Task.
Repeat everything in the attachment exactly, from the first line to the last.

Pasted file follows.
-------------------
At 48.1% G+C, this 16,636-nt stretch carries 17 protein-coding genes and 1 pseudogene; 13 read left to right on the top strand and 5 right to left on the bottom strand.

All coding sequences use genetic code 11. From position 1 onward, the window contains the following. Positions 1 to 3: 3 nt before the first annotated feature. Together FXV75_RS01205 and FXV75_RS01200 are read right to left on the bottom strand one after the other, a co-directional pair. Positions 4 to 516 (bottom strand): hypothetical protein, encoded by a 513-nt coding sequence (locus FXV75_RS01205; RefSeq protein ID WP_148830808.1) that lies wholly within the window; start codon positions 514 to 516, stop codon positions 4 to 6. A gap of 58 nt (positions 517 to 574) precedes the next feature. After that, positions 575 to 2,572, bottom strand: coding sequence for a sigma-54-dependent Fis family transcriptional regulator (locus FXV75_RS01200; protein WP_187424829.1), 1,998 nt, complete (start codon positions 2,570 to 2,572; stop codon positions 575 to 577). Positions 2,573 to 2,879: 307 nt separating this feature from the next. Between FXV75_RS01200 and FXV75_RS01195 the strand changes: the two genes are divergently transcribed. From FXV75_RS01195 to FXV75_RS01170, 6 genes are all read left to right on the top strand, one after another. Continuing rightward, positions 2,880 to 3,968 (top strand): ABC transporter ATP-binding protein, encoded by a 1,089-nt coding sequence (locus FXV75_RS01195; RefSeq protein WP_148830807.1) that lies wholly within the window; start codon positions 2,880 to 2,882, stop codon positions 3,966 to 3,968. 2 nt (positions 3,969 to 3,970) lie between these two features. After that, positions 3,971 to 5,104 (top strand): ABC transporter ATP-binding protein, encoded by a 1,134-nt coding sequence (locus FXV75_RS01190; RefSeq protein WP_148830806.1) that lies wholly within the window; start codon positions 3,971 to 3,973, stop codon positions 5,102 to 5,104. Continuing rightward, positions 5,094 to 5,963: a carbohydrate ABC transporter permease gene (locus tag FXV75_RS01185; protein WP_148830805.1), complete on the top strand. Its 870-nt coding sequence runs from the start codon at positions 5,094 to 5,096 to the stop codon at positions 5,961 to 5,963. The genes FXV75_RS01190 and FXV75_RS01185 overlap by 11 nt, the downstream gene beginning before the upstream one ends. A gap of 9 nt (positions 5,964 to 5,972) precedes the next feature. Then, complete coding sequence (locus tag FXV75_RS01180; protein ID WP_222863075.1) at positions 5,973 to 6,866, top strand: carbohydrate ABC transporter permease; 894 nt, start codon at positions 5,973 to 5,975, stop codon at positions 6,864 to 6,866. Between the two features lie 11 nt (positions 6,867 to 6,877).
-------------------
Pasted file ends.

At 48.1% G+C, this 16,636-nt stretch carries 17 protein-coding genes and 1 pseudogene; 13 read left to right on the top strand and 5 right to left on the bottom strand.

All coding sequences use genetic code 11. From position 1 onward, the window contains the following. Positions 1 to 3: 3 nt before the first annotated feature. Together FXV75_RS01205 and FXV75_RS01200 are read right to left on the bottom strand one after the other, a co-directional pair. Positions 4 to 516 (bottom strand): hypothetical protein, encoded by a 513-nt coding sequence (locus FXV75_RS01205; RefSeq protein ID WP_148830808.1) that lies wholly within the window; start codon positions 514 to 516, stop codon positions 4 to 6. A gap of 58 nt (positions 517 to 574) precedes the next feature. After that, positions 575 to 2,572, bottom strand: coding sequence for a sigma-54-dependent Fis family transcriptional regulator (locus FXV75_RS01200; protein WP_187424829.1), 1,998 nt, complete (start codon positions 2,570 to 2,572; stop codon positions 575 to 577). Positions 2,573 to 2,879: 307 nt separating this feature from the next. Between FXV75_RS01200 and FXV75_RS01195 the strand changes: the two genes are divergently transcribed. From FXV75_RS01195 to FXV75_RS01170, 6 genes are all read left to right on the top strand, one after another. Continuing rightward, positions 2,880 to 3,968 (top strand): ABC transporter ATP-binding protein, encoded by a 1,089-nt coding sequence (locus FXV75_RS01195; RefSeq protein WP_148830807.1) that lies wholly within the window; start codon positions 2,880 to 2,882, stop codon positions 3,966 to 3,968. 2 nt (positions 3,969 to 3,970) lie between these two features. After that, positions 3,971 to 5,104 (top strand): ABC transporter ATP-binding protein, encoded by a 1,134-nt coding sequence (locus FXV75_RS01190; RefSeq protein WP_148830806.1) that lies wholly within the window; start codon positions 3,971 to 3,973, stop codon positions 5,102 to 5,104. Continuing rightward, positions 5,094 to 5,963: a carbohydrate ABC transporter permease gene (locus tag FXV75_RS01185; protein WP_148830805.1), complete on the top strand. Its 870-nt coding sequence runs from the start codon at positions 5,094 to 5,096 to the stop codon at positions 5,961 to 5,963. The genes FXV75_RS01190 and FXV75_RS01185 overlap by 11 nt, the downstream gene beginning before the upstream one ends. A gap of 9 nt (positions 5,964 to 5,972) precedes the next feature. Then, complete coding sequence (locus tag FXV75_RS01180; protein ID WP_222863075.1) at positions 5,973 to 6,866, top strand: carbohydrate ABC transporter permease; 894 nt, start codon at positions 5,973 to 5,975, stop codon at positions 6,864 to 6,866. Between the two features lie 11 nt (positions 6,867 to 6,877).